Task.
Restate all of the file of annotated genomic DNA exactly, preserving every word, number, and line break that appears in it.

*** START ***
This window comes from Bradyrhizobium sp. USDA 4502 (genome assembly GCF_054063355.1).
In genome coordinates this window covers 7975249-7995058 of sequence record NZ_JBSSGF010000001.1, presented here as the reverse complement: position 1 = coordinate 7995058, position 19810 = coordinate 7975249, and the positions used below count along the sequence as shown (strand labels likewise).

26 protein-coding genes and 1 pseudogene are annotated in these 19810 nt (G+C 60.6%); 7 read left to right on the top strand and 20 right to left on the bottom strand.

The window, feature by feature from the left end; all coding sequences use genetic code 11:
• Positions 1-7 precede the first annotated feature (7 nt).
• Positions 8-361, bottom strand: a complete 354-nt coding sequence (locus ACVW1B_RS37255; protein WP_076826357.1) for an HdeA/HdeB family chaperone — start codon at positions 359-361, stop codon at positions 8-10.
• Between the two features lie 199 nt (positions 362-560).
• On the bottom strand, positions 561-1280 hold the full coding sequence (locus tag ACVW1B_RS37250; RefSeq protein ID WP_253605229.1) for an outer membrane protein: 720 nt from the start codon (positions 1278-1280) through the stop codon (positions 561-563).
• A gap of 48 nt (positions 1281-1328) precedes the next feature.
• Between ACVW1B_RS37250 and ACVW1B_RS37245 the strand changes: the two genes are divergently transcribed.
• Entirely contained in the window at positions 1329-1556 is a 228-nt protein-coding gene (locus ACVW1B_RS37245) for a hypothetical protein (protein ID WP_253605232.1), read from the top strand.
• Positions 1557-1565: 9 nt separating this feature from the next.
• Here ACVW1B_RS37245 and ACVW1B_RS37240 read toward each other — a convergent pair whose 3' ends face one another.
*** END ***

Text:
This window comes from Bradyrhizobium sp. USDA 4502 (genome assembly GCF_054063355.1).
In genome coordinates this window covers 7975249-7995058 of sequence record NZ_JBSSGF010000001.1, presented here as the reverse complement: position 1 = coordinate 7995058, position 19810 = coordinate 7975249, and the positions used below count along the sequence as shown (strand labels likewise).

26 protein-coding genes and 1 pseudogene are annotated in these 19810 nt (G+C 60.6%); 7 read left to right on the top strand and 20 right to left on the bottom strand.

The window, feature by feature from the left end; all coding sequences use genetic code 11:
• Positions 1-7 precede the first annotated feature (7 nt).
• Positions 8-361, bottom strand: a complete 354-nt coding sequence (locus ACVW1B_RS37255; protein WP_076826357.1) for an HdeA/HdeB family chaperone — start codon at positions 359-361, stop codon at positions 8-10.
• Between the two features lie 199 nt (positions 362-560).
• On the bottom strand, positions 561-1280 hold the full coding sequence (locus tag ACVW1B_RS37250; RefSeq protein ID WP_253605229.1) for an outer membrane protein: 720 nt from the start codon (positions 1278-1280) through the stop codon (positions 561-563).
• A gap of 48 nt (positions 1281-1328) precedes the next feature.
• Between ACVW1B_RS37250 and ACVW1B_RS37245 the strand changes: the two genes are divergently transcribed.
• Entirely contained in the window at positions 1329-1556 is a 228-nt protein-coding gene (locus ACVW1B_RS37245) for a hypothetical protein (protein ID WP_253605232.1), read from the top strand.
• Positions 1557-1565: 9 nt separating this feature from the next.
• Here ACVW1B_RS37245 and ACVW1B_RS37240 read toward each other — a convergent pair whose 3' ends face one another.